Since the earliest days of the U.S. auto industry, innovation has been a critical element for sustained success. To keep up with the evolution of consumer demands and emergence of new technologies, automakers have to invest heavily on research and development. In 2017 alone, they spent more than $100 billion globally. Companies that fall behind in this innovation “arms race” tend to either go out of business or are acquired.

Now in its 13th generation, the F-Series has been through more frequent upgrades and redesigns than its competitors, and its innovation is a big reason for the line’s enduring popularity.

We saw it in the early 1950s, when Ford updated its Million Dollar Cab by designing a “Five Star Extra Cab,” which came with foam seat padding, twin horns, and improved sound proofing. We saw it in 1987, when the F-Series became the first pickup truck to introduce rear anti-lock brakes as a standard feature. And we saw this in 2014, when Ford invested US$3 billion to replace the truck’s steel body with an aluminum one, which shed, on average, 700 pounds and drastically improved the vehicle’s fuel economy.

A 1987 print ad for the F-150 highlights the truck’s new anti-lock brakes. JOHN LLOYD, CC BY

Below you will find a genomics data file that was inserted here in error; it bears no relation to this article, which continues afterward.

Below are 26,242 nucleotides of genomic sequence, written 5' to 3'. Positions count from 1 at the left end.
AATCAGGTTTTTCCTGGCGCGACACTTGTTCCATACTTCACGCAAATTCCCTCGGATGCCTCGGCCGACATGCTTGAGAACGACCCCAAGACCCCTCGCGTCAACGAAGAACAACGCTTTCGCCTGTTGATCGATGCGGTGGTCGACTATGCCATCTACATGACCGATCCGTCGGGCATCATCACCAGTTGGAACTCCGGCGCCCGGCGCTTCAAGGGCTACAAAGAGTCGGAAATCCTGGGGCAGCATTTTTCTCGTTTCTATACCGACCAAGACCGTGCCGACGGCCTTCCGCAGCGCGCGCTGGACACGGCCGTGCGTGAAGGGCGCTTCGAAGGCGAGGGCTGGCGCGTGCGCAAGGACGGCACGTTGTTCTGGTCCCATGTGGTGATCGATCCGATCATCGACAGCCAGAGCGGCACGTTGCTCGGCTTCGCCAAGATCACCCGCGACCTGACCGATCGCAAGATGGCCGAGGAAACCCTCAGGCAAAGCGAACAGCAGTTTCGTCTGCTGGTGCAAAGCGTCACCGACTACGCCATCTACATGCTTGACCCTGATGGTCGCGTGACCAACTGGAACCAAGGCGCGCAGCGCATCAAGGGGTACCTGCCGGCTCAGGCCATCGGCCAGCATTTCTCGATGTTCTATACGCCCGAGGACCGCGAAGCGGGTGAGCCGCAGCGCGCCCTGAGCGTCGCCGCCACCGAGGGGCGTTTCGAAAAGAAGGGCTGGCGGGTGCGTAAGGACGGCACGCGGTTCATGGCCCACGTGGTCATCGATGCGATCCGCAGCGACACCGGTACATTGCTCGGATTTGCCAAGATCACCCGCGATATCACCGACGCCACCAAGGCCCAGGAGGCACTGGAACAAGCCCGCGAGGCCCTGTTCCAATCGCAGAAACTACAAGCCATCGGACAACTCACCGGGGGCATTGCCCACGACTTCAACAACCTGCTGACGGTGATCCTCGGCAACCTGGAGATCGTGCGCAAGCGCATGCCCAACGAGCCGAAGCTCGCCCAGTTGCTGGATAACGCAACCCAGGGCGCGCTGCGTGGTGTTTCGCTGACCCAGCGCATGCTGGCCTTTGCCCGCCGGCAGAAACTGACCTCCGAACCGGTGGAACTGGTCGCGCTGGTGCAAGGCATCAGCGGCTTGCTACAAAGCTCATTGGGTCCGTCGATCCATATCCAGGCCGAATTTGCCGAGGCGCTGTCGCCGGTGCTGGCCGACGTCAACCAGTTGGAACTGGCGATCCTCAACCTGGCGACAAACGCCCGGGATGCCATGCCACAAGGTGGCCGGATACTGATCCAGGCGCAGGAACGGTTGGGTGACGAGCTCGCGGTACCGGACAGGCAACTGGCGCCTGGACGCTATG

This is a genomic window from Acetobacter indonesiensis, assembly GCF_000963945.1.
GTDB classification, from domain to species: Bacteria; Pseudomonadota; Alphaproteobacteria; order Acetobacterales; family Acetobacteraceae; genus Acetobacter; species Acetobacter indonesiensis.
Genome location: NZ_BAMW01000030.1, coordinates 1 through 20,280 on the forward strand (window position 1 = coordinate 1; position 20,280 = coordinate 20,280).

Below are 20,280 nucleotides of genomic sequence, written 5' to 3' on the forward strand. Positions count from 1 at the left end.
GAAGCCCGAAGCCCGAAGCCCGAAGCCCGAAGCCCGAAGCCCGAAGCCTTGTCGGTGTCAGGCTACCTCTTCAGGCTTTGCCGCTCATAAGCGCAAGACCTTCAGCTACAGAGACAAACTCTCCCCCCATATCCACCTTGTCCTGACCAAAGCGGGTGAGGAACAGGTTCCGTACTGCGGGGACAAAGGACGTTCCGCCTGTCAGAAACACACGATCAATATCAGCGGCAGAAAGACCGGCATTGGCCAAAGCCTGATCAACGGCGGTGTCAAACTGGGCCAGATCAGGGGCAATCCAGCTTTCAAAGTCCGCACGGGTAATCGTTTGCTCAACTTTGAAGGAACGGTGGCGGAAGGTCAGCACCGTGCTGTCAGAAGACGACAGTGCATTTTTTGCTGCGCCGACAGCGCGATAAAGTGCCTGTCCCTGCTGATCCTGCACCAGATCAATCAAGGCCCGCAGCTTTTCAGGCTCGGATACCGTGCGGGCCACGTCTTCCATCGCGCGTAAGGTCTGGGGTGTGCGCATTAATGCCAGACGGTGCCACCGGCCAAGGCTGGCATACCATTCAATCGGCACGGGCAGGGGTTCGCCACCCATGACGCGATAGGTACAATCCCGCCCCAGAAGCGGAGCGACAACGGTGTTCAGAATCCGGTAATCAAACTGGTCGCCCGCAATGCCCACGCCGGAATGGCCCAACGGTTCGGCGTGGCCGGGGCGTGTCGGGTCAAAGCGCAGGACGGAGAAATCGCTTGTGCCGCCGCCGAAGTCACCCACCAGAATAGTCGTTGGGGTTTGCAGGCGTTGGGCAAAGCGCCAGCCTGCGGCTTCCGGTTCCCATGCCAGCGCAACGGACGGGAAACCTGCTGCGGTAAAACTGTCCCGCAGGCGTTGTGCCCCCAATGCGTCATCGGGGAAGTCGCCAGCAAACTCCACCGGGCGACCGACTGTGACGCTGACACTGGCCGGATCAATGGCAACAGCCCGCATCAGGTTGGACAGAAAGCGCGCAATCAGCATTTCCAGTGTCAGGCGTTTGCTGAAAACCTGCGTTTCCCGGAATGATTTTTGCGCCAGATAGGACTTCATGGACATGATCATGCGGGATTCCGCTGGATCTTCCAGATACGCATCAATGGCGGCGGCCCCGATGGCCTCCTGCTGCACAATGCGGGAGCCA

A 1987 print ad for the F-150 highlights the truck’s new anti-lock brakes. JOHN LLOYD, CC BY

For these cutting-edge upgrades, the company has been handsomely rewarded. In 2017, F-150 was the best-selling vehicle in the U.S. – a title it has held for the last 36 years. More than 40 million F-Series trucks have been sold since 1948, making it one of the best-selling vehicles in history.

The bigger the car, the bigger the profit

Just how important is the F-Series to Ford’s bottom line?

FILE – In this Nov. 2, 2005, file photo, Ford pickup trucks are seen outside the Dearborn, Mich., Truck Plant. On Monday, Jan. 13, 2014, Ford reveals its new 2015 Ford F-150 pickup. (AP Photo/Paul Sancya, File)

While Ford doesn’t disclose model-level profit data, it is estimated that each F-150 earns the company an operating profit of around $10,000 and generates around 90 percent of Ford’s global profits. In fact, the line of trucks is thought to be worth more than the entire company.